One of the prominent arguments in favor of medical marijuana has been that it may help combat the opioid epidemic by giving doctors an alternative to opioids for treating pain. Some research supported the claim, indicating that states with legal medicinal marijuana had seen fewer opioid overdose deaths than states without legal medical cannabis.
But a new study has called this argument and the research supporting it into question.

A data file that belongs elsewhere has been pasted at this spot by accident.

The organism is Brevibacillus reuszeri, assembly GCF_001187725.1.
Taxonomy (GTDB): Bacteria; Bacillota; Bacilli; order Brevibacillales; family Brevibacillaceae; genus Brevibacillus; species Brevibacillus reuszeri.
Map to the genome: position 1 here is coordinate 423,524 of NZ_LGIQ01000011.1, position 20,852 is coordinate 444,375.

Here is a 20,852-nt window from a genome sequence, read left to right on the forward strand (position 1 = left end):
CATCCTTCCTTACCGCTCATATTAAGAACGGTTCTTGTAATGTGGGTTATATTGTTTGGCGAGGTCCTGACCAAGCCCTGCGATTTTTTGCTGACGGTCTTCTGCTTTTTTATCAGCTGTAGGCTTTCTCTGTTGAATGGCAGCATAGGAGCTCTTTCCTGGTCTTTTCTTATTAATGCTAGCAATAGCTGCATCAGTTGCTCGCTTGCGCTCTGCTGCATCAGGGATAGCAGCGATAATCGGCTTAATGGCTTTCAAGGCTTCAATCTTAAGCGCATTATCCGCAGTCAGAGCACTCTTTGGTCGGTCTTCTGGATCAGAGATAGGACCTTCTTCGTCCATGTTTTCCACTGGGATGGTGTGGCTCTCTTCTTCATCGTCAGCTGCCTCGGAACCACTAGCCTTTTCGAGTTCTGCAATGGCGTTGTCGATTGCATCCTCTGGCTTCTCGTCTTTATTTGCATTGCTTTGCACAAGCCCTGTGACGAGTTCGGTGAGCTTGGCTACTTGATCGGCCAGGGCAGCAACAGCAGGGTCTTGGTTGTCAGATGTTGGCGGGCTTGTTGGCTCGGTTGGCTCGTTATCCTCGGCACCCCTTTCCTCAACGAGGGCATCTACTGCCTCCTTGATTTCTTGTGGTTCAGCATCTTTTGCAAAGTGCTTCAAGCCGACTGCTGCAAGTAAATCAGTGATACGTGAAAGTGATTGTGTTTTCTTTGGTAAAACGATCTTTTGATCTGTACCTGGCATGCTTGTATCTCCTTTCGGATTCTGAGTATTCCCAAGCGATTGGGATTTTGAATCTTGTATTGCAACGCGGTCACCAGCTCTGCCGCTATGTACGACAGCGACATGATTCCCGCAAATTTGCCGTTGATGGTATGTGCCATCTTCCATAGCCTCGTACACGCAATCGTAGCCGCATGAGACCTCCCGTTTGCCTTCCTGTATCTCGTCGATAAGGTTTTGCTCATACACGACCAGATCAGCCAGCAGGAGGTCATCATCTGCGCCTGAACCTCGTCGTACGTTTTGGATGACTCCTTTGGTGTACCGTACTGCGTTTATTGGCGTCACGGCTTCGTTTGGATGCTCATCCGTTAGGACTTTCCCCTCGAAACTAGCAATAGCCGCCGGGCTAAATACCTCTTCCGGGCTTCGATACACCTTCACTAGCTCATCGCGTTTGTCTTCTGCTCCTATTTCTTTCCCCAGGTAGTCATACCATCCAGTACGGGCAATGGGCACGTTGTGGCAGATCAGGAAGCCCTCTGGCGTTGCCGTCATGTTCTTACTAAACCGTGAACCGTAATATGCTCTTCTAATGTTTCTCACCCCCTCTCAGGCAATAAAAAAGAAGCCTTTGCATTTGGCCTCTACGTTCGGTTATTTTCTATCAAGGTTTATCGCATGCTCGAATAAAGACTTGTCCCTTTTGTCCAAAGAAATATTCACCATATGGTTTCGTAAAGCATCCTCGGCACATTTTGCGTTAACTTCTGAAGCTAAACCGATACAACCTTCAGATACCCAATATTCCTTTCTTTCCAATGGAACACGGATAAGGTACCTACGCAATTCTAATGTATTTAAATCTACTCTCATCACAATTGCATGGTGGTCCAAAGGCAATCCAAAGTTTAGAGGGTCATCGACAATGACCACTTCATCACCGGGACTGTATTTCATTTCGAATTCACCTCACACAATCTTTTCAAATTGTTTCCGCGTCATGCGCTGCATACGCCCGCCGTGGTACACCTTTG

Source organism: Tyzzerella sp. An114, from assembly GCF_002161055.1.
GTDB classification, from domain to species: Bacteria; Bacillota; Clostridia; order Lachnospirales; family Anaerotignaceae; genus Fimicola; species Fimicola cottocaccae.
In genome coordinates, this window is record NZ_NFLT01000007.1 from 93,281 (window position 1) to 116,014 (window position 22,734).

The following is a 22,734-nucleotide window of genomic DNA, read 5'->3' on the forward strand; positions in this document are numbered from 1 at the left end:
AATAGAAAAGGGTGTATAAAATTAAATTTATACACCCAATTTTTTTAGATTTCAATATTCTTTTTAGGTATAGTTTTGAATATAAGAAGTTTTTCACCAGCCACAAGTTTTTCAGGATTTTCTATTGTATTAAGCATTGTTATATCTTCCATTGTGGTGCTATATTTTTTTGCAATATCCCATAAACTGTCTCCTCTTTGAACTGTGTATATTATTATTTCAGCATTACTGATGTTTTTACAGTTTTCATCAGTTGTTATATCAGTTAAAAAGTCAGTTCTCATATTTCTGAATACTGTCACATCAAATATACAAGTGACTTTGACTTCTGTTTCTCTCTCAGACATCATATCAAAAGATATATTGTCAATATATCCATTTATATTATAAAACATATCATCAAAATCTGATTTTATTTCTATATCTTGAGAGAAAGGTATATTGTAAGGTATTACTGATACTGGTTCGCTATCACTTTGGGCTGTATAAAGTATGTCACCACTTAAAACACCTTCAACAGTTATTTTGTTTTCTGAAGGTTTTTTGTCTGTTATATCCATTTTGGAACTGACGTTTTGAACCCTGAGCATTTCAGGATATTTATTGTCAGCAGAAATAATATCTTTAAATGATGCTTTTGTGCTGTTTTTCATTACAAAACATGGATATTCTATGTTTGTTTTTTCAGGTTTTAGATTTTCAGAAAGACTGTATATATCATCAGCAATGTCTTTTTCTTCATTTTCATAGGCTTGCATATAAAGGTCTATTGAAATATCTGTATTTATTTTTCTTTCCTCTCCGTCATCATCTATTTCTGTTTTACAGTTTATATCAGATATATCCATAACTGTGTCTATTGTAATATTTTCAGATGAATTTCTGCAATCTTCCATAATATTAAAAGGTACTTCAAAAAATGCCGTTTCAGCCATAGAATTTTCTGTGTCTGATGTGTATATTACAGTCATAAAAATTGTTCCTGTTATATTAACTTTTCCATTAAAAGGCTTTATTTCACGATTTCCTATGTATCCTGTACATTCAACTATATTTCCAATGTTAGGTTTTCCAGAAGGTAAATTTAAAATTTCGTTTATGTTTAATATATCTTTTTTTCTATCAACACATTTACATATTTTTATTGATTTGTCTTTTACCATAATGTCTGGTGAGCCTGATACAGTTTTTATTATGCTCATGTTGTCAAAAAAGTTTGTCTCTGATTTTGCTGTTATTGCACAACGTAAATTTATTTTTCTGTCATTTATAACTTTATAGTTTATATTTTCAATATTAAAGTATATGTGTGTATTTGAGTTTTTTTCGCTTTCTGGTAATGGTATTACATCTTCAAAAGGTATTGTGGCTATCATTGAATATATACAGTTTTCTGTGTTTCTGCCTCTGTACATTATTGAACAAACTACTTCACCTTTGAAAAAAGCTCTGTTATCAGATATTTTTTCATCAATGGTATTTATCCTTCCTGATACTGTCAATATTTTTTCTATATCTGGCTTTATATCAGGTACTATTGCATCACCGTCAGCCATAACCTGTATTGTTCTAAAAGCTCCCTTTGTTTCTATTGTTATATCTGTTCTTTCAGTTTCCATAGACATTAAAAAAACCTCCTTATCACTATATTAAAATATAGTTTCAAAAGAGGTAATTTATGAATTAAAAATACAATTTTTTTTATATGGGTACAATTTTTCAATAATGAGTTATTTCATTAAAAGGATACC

Previous studies, particularly a widely cited 2014 study, found a correlation at the state level between the legalization of medical cannabis and fewer overdose deaths. That line of research indicated that medical marijuana may lead to a reduction in overdoses, under the theory that people could use cannabis to treat pain rather than opioids. Some state lawmakers embraced the studies, citing them to legalize medical pot or allow medical marijuana to help treat opioid